I would say the major difference is this: there are a lot of fabulous STEM programs out there, but with a lot of them there is an assumption that students of color or maybe the low income students aren’t even interested in STEM so their approach is “we’re going to do a lot of fun things and you’re going to find these exercises and activities so much fun that you’re going to want to do STEM.”
What I believe is that students love STEM anyway, especially students of color and low-income students. If you see a student creating with Legos, that’s STEM. If you see a student constructing paper airplanes, that’s STEM. So, there are a lot of things that students already do that can be connected to STEM. And, when the approach is to get students to love STEM when they already do STEM, they get inspired by these programs.
But often, they go back into the school house and then something else happens: if they’re not strong in math and science, these students get tracked into lower math and science courses. And so even though they love STEM, by the time they become seniors in high school, and they want to go off to a four-year institution or maybe even a two-year institution and pursue a career in STEM, they don’t have the requisite math and science courses to be successful even though they have the desire.
We know that if students are strong in math, there’s a likelihood that they will be strong in science. My belief is that if we strengthen the math skills, make that the first intervention, and make that the number one priority and then build STEM experiences around that (such as cloning fruit flies, taking students to Harvard Medical School, taking them to MIT, having them create with Legos, having them do coding activities)
We focus on math literacy and empowering students to own their learning, so they can advocate for themselves. Then when they go back to their respective schools, not only do they love STEM, but they have the requisite skill set, techniques, and knowledge to excel in mathematics which will then lead to them taking advanced math courses, and will also lead to them doing well in science. So, by the time they are seniors and they want to go off to a two- or a four-year institution, they actually have the math and science courses coupled with the desire to do well.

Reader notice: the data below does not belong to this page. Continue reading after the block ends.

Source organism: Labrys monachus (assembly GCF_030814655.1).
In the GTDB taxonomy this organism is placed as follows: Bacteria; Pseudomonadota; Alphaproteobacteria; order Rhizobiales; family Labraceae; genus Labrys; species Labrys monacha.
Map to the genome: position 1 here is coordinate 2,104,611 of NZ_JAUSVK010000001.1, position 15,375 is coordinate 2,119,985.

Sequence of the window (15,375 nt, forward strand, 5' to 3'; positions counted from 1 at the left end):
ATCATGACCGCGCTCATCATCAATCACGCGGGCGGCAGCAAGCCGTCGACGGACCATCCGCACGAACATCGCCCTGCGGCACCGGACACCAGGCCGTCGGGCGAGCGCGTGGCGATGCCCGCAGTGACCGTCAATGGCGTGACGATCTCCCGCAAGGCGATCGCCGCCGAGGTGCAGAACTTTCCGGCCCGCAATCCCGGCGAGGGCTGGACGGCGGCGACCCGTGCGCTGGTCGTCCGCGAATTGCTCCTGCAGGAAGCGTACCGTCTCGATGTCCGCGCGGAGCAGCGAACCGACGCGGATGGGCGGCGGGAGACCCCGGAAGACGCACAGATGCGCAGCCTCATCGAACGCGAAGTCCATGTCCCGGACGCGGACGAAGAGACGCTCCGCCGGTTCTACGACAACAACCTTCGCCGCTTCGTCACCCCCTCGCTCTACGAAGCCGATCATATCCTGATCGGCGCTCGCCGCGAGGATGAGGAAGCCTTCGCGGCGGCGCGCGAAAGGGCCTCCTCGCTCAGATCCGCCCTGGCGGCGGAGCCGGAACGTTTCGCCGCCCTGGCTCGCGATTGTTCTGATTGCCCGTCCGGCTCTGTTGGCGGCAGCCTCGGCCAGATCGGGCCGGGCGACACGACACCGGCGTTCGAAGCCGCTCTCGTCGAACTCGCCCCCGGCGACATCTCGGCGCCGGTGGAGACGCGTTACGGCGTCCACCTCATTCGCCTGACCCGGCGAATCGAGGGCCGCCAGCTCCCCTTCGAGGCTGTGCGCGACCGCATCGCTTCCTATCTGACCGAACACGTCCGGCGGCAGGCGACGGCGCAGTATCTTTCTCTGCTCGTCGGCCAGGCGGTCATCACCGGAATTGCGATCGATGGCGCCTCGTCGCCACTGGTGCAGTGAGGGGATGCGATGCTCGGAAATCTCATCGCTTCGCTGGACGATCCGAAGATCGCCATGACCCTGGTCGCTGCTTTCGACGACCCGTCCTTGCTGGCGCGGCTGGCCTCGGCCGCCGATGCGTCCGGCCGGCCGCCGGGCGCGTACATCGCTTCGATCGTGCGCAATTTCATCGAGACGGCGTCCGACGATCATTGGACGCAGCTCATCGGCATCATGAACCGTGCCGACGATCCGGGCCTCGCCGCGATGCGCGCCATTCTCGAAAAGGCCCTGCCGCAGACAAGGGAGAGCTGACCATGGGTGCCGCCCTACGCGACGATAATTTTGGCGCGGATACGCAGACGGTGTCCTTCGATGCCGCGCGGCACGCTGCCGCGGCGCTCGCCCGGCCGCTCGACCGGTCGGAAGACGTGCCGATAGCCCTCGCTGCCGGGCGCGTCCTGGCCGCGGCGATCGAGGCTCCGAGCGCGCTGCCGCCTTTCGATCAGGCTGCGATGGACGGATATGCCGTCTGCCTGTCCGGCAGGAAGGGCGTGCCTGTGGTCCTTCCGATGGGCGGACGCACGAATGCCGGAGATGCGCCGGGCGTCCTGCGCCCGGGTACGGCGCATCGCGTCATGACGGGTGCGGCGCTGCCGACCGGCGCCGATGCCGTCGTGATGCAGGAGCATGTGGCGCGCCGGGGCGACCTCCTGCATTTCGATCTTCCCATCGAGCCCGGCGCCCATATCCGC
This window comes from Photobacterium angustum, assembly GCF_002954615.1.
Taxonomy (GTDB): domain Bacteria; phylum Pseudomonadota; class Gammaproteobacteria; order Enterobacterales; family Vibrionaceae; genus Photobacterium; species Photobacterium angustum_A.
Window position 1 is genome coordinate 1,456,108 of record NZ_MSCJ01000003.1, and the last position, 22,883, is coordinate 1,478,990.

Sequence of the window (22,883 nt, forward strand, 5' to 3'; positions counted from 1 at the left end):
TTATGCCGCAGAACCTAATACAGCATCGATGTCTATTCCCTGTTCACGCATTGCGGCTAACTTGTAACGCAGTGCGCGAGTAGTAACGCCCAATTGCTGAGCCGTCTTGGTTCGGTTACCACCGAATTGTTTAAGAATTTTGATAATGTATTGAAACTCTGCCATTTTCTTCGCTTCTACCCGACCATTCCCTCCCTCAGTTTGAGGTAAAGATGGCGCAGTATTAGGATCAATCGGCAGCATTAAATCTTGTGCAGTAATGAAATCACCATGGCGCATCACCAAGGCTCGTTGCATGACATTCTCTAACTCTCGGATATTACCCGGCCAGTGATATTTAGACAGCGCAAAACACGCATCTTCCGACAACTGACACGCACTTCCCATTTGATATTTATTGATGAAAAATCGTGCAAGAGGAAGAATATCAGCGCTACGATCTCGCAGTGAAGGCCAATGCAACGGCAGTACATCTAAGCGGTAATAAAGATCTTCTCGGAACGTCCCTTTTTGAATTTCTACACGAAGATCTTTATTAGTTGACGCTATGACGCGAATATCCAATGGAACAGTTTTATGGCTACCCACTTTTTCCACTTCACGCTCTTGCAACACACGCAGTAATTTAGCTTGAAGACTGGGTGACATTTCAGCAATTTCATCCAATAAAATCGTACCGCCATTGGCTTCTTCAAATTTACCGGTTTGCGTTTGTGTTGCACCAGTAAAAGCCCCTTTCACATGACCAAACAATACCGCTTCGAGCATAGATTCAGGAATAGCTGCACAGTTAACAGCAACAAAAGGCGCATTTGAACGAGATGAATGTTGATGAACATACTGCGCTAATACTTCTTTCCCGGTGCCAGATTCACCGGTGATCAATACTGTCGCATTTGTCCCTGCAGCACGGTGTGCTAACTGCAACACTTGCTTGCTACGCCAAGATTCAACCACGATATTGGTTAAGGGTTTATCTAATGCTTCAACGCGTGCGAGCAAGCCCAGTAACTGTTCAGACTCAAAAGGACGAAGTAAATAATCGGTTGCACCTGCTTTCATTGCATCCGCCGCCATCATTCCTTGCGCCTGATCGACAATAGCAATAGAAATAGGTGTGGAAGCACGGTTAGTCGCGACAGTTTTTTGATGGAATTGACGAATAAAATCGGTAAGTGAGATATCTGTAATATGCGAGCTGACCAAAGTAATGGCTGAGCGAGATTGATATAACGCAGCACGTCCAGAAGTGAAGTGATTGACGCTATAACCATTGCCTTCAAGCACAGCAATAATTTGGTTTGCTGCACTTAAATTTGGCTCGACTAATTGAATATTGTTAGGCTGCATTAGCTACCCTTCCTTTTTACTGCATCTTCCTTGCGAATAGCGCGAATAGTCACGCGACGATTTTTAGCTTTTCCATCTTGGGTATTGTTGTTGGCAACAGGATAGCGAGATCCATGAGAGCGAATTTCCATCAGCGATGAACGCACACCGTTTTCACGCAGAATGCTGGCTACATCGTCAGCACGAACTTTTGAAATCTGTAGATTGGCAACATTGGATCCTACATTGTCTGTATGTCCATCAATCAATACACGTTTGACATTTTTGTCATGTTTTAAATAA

I’ve been fortunate enough that the students from the first cohort of The Calculus Project have graduated from college and I’ve stayed in contact with them, so I’ve learned a lot from their experiences that really reinforced this approach.
Many teachers, current and future, feel passionate about social justice and equity. What’s your message to those teachers?
I have a lot of messages: You’ve got to continue to keep up the fight because it can be very challenging, and it takes someone who is courageous to continue this fight. If you are someone who’s pursuing equity and social justice and if people are not getting uncomfortable, then that means that what you’re doing isn’t working.
When you are really out there to create change and promote equity and social justice that means that you are pushing against a lot of norms and when you push up against a lot of norms you’re upending the status quo, which means there’s going to be some change taking place. A lot of people aren’t comfortable with change because instead of thinking about what they have to gain too often people think about what they have to lose.
The other thing I would just say to them is do a lot of reading, do a lot of research, because you have to find a way to separate your mission from what the “status quo” people are doing. And, it just can’t be your own personal opinion or personal preference that these changes should take place. You have to validate and quantify the changes you want to make by using research close those equity gaps.
To read about Alums of the Calculus Project in the Brookline Tab, click here.
Interested in hearing Dr. Mims speak? RSVP to the Symposium here.
– Grace Hagerty